Samuel Wells: Turning all into alleluia
Theologian John Calvin described the ministry of Christ as a threefold office: prophet, priest and king. The former dean of Duke University Chapel explores what it might mean for an artist to exercise these three roles and fundamentally construct acts of worship.
September 20, 2011 | Psalm 150
Editor’s note: Faith & Leadership offers sermons that shed light on issues of Christian leadership. The Rev. Samuel Wells preached this sermon on Sept. 4, 2011, at Duke University Chapel.
The Pre-Raphaelite painting “The Death of Chatterton” is an archetypal image of what it means to be an artist. Thomas Chatterton, a poet and native of my hometown, Bristol, England, dies in London in 1770 aged 17, penniless, desperate and alone. His clothes are bohemian and raffish; his art has been seldom understood, and scarcely ever appreciated. His talent is enormous, and in this tiny garret apartment he has clearly had spurts of breathtaking and rapid creativity. Yet the scraps of torn paper at this side demonstrate his tortured struggle.
We vividly see the contrast between the intensity of his life’s purpose and the terrible waste brought about by his poverty and lack of critical acclaim. The painting is telling us that to be an artist is to be possessed, impassioned, alone, tragic and tortured -- but nonetheless glorious and beautiful.
Why then would anyone want to be an artist? What got it into the minds of the leaders of Duke University to make transforming the arts the fifth of its six strategic goals?
The answer is that art is not simply tortured and lonely and tragic. Art is the threshold you cross as soon as you move from the indicative of what things are to the subjunctive of what things could be, from grabbing something in one hand to use it to cherishing something in two hands truly to enjoy it, from regarding an abundance of meanings as exasperating and distracting to seeing a plurality of possibility and interpretation as joyful and life-giving.
Art is not so much the production of distinguished artifacts or even the experience of profound creativity. Art is what happens within a triangle of forms, media and ideas. For example, the form might be a landscape, the medium might be a watercolor, and the idea might be the healing goodness of living things.
Within the triangle of form, medium and idea lies a myriad of possibilities, and art refers not just to acts of creation but also to moments of appreciation and interpretation and revised understanding.
Artists are those who live their lives within that triangle of forms, media and ideas, refining their skills, understanding their tradition, enjoying the interplay of genres, and finding new ways to configure and present them. A true artist is not so much one who dies a tragic, tortured, histrionic death as one who embodies the disciplines of their craft so as to make it a way of life -- and whose art evokes imaginative constructions, fertile conversations and engaged responses in the lives of its audience. These are all the reasons that art, in its many forms, belongs at the heart of a university.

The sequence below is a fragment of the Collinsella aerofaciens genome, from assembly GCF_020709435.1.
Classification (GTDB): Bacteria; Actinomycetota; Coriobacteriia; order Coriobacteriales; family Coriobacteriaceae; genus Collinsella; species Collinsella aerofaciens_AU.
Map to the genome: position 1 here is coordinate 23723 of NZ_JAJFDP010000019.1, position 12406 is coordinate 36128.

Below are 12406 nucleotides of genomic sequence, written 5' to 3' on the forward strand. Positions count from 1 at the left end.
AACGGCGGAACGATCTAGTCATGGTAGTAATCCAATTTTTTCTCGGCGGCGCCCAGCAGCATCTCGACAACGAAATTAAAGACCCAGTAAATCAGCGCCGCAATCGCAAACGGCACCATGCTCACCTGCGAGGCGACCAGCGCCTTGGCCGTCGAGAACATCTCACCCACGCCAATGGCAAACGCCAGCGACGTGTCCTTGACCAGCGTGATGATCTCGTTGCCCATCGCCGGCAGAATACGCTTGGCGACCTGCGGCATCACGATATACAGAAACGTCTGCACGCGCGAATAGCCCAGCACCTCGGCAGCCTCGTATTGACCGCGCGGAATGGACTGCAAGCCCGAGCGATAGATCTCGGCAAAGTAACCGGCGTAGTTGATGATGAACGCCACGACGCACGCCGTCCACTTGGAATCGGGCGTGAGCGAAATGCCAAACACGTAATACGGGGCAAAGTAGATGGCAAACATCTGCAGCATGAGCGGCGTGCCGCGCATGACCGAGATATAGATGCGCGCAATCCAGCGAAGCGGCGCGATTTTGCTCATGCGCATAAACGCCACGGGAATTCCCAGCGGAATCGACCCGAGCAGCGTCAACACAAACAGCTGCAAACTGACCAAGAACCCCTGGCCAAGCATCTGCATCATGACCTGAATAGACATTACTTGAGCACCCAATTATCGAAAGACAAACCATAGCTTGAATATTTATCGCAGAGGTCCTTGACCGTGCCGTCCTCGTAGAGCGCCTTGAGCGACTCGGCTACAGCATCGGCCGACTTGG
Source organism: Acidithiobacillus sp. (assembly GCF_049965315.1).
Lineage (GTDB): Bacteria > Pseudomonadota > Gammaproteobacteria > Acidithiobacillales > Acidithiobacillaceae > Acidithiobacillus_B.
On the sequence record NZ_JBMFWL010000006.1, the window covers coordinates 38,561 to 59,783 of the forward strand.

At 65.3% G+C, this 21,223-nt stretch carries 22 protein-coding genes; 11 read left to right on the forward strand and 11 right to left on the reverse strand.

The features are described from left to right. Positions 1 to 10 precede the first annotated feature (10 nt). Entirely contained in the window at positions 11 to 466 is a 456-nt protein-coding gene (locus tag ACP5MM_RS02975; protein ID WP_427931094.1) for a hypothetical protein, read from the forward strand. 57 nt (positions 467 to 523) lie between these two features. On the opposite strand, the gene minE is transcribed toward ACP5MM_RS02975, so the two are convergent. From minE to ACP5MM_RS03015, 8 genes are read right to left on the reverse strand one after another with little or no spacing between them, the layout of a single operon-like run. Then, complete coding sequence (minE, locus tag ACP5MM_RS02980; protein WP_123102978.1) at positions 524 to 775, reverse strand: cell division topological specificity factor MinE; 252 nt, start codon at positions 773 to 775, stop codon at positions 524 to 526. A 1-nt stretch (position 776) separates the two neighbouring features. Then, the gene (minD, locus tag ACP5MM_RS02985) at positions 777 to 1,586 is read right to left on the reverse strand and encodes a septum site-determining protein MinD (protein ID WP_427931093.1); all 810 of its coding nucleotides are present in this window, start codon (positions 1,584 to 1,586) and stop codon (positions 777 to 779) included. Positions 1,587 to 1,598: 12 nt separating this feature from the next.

But what does the Christian faith have to bring to this world of art? How does an undergraduate or graduate student, drawn into this triangle of form, medium and idea, come to understand a calling to be a visual, literary or performance artist, and continue to see that calling within their Christian vocation as a whole?
Five centuries ago, the theologian John Calvin described the ministry of Christ as a threefold office. Calvin looked at the three roles for which persons were anointed in Old Testament times. The roles were those of prophet, priest and king. Calvin described how Jesus exercised all three of these offices, as prophet (especially in his life), as priest (especially in his death) and as king (especially in his resurrection).
I’d like to explore with you today what it might mean for an artist to exercise these three roles -- or, perhaps more collectively, for the arts in general to carry this threefold purpose in our society, and particularly at this university.
The role as prophet
Many artists today can readily identify with the role of the prophet.
What a prophet does is to hold a mirror up to society or an individual and ask, “Are you proud of what you see?” A prophet recalls the founding commitments of a person or a body of people and asks, “Have those commitments been honored?” A prophet casts a dream of what it might mean for people or societies to fulfill their true potential and says, “Look, here is the painful gap between ideal and reality.”
Artists are drawn to all of these roles.
A prophet says, “Let’s see what this looks like upside-down.” “I wonder how life would be if all the light shone from the back.” “Let’s imagine we hear this baritone several times, but each time it becomes more threatening or more mysterious.” Prophets challenge, reconfigure, expose, highlight, ridicule and shock. That’s what artists do.
Sometimes, when an artist’s idea sticks outside the triangle and leaves the form and medium behind, or when the medium is so distressing it obscures the form and idea almost altogether, art becomes notorious for upset and scandal.
The offended people who crowd in to condemn the artist -- or art in general -- at such a moment have often forgotten, or never appreciated, that artists are prophets. Prophets often shock people, too. Jesus shocked people with his prophetic actions of cleansing the temple and healing on the Sabbath.
Not all offensive actions are prophetic, but some prophetic actions are offensive, and just because an artifact offends some people, that doesn’t inherently mean it’s not art. It just means it’s testing the boundaries of idea or medium.